Every holiday season, there are always a group of movies I like to watch which I call “non-Christmas Christmas movies”. These are films which just happen to take place at Christmas, but do not have a plotline that’s directly related to the holiday, and, of course, some of my favourite films from this sub-genre include Die Hard and Gremlins. I’ve always preached my fandom for screenwriter-director Shane Black but, for whatever reason, the guy just seems to some sort of aversion to the holiday season. Lethal Weapon and Kiss Kiss Bang Bang were violence-filled stories that just happened to take place around Christmastime, and even though the finished film did not take place during the holidays, his original screenplay for The Last Boy Scout was yet another Yuletide tale of people trying to kill each other. However, his script for The Long Kiss Goodnight took things a step further by depicting a Christmas Eve where an eight-year old girl is kidnapped and almost frozen to death inside a freezer, and terrorists plan to set off a chemical bomb in Niagara Falls to kill thousands of people. After the success of Lethal Weapon, Shane Black became one of the highest-paid screenwriters in Hollywood and his script for The Last Boy Scout was sold to Warner Bros. for a then-record $1.75 million. However, his own record would be shattered in 1996 when he sold his screenplay for The Long Kiss Goodnight to New Line Cinema for a whopping $4 million, a record that still stands today. Sadly, while The Long Kiss Goodnight did okay at the box office, it was hardly a blockbuster hit and its final numbers probably did not justify the cost of the screenplay. Black pretty much dropped out of sight for nearly a decade before finally resurfacing to direct one of his own screenplays, which became Kiss Kiss Bang Bang. While The Long Kiss Goodnight did not achieve the success it deserved on its original release, it has built up a fairly devoted cult following and represents the type of witty, clever action film that Hollywood just doesn’t seem to make any more. You can debate all you want about whether this screenplay was worth $4 million, but it definitely provides a lot of top-notch entertainment.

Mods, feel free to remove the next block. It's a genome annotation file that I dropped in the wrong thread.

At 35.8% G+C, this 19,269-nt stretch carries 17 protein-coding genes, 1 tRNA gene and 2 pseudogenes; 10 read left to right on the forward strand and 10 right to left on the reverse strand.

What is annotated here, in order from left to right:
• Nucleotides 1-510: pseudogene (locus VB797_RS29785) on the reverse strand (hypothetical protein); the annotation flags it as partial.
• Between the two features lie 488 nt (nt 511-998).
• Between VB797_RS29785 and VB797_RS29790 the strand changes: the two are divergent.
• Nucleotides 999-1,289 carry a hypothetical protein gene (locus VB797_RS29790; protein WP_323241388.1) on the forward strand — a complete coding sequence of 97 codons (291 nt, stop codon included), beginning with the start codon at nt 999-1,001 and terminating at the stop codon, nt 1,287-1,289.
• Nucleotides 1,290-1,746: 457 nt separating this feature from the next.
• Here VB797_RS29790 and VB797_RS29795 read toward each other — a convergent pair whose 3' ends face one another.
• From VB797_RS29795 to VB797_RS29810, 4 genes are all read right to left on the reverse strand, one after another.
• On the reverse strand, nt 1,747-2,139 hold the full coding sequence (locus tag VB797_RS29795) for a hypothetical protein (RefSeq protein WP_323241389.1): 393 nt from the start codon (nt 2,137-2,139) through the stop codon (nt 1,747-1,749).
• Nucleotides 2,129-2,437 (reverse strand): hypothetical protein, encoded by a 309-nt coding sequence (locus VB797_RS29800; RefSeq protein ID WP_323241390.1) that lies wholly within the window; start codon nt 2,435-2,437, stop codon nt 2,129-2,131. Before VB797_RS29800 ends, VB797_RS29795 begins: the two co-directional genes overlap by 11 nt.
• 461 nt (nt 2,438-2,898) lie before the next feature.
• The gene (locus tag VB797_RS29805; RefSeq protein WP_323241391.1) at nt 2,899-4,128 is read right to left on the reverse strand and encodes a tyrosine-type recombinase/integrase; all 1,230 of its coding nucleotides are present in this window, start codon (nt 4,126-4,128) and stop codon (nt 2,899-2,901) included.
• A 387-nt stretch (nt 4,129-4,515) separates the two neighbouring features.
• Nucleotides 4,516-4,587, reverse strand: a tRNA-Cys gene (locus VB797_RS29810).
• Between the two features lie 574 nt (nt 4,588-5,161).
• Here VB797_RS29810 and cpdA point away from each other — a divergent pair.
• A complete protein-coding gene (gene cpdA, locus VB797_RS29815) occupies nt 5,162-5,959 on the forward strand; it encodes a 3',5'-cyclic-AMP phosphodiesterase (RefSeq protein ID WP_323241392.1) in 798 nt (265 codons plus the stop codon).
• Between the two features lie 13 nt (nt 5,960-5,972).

It’s interesting to consider to think that the premise of a spy having amnesia was probably inspired by Robert Ludlum’s novelization of The Bourne Identity, but that The Long Kiss Goodnight predated the screen adaptations of the Bourne novels by six years. However, The Long Kiss Goodnight is much more humorous and tongue-in-cheek about the idea. The heroine of this story is Samantha Caine (Geena Davis), a seemingly ordinary mother and schoolteacher whose memory of her life only spans eight years. At that time, Samantha was found washed up on a beach in New Jersey, badly injured and suffering from complete amnesia. She was two months pregnant with her daughter Caitlin (Yvonne Zima), and had no memory of her past life and only a few clues about her true identity. Eight years after her recovery, Samantha has hired a low-rent private investigator named Mitch Henessey (Samuel L. Jackson) to look into her past, but is otherwise pretty happy and content with her new life. However, a bad car accident suddenly causes her to start having brief flashbacks to her former life and a fragments of her old persona gradually begin to resurrect themselves. This also happens to coincide with one of Samantha’s former enemies seeing her on TV in a local Christmas parade, prompting him to show up at her home to make an attempt on her life. Samantha and Mitch then both to decide to embark on a road trip to finally uncover the full truth about her past. Their trail lead them to an eccentric old man named Nathan Waldman (Brian Cox), who eventually rescues Samantha and Mitch from an assassination attempt and reveals that he used to be Samantha’s handler at the CIA. Before the accident that caused her to lose her memory, Samantha actually worked as a lethal covert government assassin named Charly Baltimore.